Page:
The deserted beaches of Kwade Hoek
Feel like giving your hiking boots a good workout? Enter the dynamic area outside the dike known as Kwade Hoek. Roaming through mud flats and dunes, you will pass countless species of bird. And should that become routine, you can turn your gaze to the sea, which has free play here. The shoreline is covered with pristine nature and features vast, deserted beaches. A section of the Dutch coast that is still growing. Where else do you find something like this?
Roam through mud flats and dunes
The subsoil in the low-lying areas of Kwade Hoek can be wet, which is why some parts are covered with planks. These planks make for comfortable walking, and you will see plenty of birds and plant species as you walk. You will also spot myriad birds in the salt marsh, including avocets and stonechats; Kwade Hoek is an important nesting site in the Netherlands.
There are also parts of the area that are always under water. Not as easy to explore, but certainly wonderful locations to observe natterjack toads, water frogs and dragonflies. The freshwater seepage and rainfall keep the Kwade Hoek area outside the dike from becoming too salty. Nevertheless, the area is home to plants and animals that are extremely common in dune valleys. Allow yourself to be surprised!
If you walk through the dunes during your hike, you will reach the beach. Believe it or not, it is virtually always deserted. You can relax undisturbed. In the morning, there is a chance you will see roe deer; in stormy weather, you will experience the tide at its roughest and most stunning. In other words, there is always something to do in Kwade Hoek!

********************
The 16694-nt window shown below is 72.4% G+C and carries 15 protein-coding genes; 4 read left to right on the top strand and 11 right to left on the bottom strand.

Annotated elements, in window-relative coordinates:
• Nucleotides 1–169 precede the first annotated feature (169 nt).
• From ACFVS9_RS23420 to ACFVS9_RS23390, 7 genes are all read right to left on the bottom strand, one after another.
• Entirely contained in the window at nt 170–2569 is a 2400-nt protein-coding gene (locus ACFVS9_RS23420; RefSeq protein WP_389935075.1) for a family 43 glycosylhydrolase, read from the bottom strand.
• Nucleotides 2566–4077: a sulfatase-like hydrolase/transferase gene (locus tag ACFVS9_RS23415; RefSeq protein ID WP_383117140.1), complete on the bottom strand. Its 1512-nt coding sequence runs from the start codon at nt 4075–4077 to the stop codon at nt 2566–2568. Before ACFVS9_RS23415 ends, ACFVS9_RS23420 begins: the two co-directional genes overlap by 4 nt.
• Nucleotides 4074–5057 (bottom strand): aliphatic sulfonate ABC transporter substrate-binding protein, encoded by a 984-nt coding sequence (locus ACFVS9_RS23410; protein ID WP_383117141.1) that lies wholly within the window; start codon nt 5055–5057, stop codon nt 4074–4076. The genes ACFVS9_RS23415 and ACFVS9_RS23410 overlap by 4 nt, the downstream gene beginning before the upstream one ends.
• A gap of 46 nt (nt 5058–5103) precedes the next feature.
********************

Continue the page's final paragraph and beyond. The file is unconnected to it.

A perfect view
You will find an observation point at the beginning of the walking route. From here you look out over a salt marsh, one of the oldest parts of Kwade Hoek. A salt marsh is an area outside of a dike along the seacoast. And even though this area is covered by water only during very high tides, the vegetation consists largely of salt-loving plants. You will find some 300 plant species on this 'Green Beach', including orchids. In the summer, grazing cattle dot the meadow; in the winter, thousands of geese fill their bellies here.